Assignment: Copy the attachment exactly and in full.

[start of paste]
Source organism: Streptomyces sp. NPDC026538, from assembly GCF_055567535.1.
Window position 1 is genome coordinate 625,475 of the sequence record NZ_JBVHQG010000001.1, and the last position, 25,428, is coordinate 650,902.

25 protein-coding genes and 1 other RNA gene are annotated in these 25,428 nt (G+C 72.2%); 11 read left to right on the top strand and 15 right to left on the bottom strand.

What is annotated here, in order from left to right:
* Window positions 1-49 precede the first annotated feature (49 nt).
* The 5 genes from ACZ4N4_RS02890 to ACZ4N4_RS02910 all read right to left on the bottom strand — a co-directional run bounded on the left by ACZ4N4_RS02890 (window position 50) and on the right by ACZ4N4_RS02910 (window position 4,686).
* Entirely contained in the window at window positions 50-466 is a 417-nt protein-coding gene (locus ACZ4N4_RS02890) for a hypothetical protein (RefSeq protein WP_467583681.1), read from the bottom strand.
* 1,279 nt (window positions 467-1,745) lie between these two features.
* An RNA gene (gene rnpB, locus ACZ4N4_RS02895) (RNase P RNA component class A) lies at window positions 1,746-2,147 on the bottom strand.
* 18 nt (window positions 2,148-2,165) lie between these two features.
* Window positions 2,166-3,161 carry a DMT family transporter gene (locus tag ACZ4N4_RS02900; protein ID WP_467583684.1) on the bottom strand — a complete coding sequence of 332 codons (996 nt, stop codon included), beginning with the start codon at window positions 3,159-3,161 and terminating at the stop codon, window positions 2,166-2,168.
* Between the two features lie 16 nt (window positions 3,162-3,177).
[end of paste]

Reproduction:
Source organism: Streptomyces sp. NPDC026538, from assembly GCF_055567535.1.
Window position 1 is genome coordinate 625,475 of the sequence record NZ_JBVHQG010000001.1, and the last position, 25,428, is coordinate 650,902.

25 protein-coding genes and 1 other RNA gene are annotated in these 25,428 nt (G+C 72.2%); 11 read left to right on the top strand and 15 right to left on the bottom strand.

What is annotated here, in order from left to right:
* Window positions 1-49 precede the first annotated feature (49 nt).
* The 5 genes from ACZ4N4_RS02890 to ACZ4N4_RS02910 all read right to left on the bottom strand — a co-directional run bounded on the left by ACZ4N4_RS02890 (window position 50) and on the right by ACZ4N4_RS02910 (window position 4,686).
* Entirely contained in the window at window positions 50-466 is a 417-nt protein-coding gene (locus ACZ4N4_RS02890) for a hypothetical protein (RefSeq protein WP_467583681.1), read from the bottom strand.
* 1,279 nt (window positions 467-1,745) lie between these two features.
* An RNA gene (gene rnpB, locus ACZ4N4_RS02895) (RNase P RNA component class A) lies at window positions 1,746-2,147 on the bottom strand.
* 18 nt (window positions 2,148-2,165) lie between these two features.
* Window positions 2,166-3,161 carry a DMT family transporter gene (locus tag ACZ4N4_RS02900; protein ID WP_467583684.1) on the bottom strand — a complete coding sequence of 332 codons (996 nt, stop codon included), beginning with the start codon at window positions 3,159-3,161 and terminating at the stop codon, window positions 2,166-2,168.
* Between the two features lie 16 nt (window positions 3,162-3,177).